Editor's Note: This post was originally published in June, 2017 and has been updated with the most recent information.
SpaceX founder Elon Musk made waves in both the transit and tech communities earlier this year, when he revealed plans for an underground tunnel project presented as an alternative to traffic-clogged freeways. Now, the charismatic entrepreneur is hinting that Los Angeles Mayor Eric Garcetti may be open to making the city a testing ground for the new technology.
In a tweet Sunday, Musk wrote that he had had “promising conversations” with Garcetti about his proposed network of tunnels that would ferry cars beneath the city atop small platforms designed to reach speeds of up to 124 miles per hour. He also indicated that the tunnel could carry bicyclists and pedestrians to their respective destinations, though it’s not clear whether there would be a separate mechanism for this type of travel.
Garcetti’s press secretary, Alex Comisar, would not comment on the details of those conversations, but tells Curbed that the mayor “welcomes the discussion of how innovative technology can improve quality of life in LA.”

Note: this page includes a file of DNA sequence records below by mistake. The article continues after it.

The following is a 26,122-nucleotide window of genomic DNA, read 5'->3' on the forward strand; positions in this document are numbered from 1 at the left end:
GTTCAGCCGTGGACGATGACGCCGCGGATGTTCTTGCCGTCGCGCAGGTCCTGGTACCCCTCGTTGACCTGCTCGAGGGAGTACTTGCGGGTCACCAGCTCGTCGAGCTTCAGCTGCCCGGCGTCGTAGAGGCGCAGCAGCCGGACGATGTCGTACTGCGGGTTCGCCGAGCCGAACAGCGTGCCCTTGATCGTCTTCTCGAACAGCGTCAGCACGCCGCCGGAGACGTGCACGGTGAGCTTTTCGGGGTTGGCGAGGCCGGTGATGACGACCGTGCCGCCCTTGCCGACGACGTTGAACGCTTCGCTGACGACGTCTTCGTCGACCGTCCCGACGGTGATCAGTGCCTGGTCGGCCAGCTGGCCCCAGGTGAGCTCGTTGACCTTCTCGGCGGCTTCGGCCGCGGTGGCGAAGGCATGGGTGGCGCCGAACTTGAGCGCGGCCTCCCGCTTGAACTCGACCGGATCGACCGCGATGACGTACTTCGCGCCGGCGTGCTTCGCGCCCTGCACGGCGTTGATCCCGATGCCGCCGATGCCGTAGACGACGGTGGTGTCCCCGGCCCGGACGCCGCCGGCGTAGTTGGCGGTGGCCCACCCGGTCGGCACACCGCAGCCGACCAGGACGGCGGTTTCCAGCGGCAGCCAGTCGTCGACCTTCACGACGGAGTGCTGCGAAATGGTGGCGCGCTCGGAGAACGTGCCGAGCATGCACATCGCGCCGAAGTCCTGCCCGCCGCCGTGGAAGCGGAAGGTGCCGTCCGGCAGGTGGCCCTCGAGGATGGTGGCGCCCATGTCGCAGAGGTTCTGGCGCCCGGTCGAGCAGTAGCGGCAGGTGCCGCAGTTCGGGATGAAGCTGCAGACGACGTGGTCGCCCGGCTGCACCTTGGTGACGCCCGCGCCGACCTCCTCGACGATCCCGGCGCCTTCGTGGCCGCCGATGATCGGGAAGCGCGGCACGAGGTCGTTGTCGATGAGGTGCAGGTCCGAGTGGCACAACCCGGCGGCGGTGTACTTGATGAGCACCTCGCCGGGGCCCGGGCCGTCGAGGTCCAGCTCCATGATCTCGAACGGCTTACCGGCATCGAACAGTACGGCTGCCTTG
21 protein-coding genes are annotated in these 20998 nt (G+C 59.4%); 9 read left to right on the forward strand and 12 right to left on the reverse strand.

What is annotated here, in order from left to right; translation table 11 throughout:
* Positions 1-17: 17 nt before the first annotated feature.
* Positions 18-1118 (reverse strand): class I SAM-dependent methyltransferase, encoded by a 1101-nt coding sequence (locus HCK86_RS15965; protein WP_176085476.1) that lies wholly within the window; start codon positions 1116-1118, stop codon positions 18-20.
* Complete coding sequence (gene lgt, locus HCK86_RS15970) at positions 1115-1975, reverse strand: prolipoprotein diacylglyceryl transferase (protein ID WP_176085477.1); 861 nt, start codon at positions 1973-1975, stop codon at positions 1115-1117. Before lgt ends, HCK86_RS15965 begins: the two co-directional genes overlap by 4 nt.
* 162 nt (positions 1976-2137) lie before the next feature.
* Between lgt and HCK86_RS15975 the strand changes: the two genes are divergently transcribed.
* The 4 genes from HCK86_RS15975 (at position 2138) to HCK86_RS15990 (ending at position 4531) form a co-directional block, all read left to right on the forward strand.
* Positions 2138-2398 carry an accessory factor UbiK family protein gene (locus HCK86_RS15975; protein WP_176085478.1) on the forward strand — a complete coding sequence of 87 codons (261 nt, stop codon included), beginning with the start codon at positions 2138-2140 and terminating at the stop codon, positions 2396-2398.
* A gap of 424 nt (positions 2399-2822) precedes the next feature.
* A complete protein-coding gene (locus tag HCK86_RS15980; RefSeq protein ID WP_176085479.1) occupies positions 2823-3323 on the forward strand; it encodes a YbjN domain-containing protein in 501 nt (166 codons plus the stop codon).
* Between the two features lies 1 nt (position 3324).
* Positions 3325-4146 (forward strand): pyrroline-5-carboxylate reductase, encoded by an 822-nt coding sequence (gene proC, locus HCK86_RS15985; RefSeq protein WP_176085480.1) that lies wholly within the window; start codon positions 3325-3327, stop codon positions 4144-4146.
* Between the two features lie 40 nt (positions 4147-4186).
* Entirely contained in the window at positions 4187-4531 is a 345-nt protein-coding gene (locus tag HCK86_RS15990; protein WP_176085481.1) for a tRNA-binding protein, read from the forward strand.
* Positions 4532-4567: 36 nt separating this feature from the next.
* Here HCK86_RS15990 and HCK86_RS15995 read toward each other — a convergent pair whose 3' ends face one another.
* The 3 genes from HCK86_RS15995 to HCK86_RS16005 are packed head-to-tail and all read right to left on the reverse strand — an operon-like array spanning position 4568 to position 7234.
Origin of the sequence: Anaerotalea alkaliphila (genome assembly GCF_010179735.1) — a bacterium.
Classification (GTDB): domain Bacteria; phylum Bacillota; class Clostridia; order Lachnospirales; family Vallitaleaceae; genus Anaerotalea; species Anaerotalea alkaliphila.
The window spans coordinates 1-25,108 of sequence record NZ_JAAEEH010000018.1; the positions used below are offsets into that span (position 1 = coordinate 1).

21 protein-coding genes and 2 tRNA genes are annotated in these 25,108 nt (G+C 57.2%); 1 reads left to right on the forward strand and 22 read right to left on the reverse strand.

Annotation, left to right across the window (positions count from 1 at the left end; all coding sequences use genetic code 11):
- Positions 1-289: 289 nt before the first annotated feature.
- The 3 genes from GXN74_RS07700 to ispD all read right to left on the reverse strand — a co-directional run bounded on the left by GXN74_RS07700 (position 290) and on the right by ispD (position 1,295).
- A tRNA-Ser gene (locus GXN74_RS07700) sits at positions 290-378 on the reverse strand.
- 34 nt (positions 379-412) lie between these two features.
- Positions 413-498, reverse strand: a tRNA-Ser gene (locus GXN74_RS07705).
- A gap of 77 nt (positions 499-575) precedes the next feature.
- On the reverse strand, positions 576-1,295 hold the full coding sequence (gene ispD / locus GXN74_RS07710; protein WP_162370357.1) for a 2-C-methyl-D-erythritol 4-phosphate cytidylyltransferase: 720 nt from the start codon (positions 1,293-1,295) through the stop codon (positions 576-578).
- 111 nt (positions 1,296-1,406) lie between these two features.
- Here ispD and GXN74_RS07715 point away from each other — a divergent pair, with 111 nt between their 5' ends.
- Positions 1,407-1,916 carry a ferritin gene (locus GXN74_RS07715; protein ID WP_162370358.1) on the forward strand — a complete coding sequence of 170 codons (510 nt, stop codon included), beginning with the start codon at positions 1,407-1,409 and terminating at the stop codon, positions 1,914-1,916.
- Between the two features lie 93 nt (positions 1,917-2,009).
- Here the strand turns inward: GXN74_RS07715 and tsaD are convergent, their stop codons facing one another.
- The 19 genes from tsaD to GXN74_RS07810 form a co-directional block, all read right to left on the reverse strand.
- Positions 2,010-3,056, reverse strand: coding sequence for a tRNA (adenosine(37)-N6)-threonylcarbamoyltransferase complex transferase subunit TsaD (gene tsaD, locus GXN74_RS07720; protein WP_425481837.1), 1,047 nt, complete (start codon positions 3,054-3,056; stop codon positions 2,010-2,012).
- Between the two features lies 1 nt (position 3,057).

Garcetti has been thinking outside the box lately when it comes to transit options for the city. In May, he revived the long-dormant idea of installing a gondola to carry spectators to the Hollywood sign and just last week, he proposed a monorail as a possible solution to gridlock on the 405.
In his tweet, Musk noted that the hardest part of his project would be attaining the necessary permits to build such a complex tunnel network below the city.
We reached out to the Board of Public Works to find out exactly what permits one might need to build a high-speed subterranean transit system in Los Angeles. Spokesperson Mary Nemick tells us that such a large project “would probably have a custom review process” in which multiple city departments would approve specific elements of the project.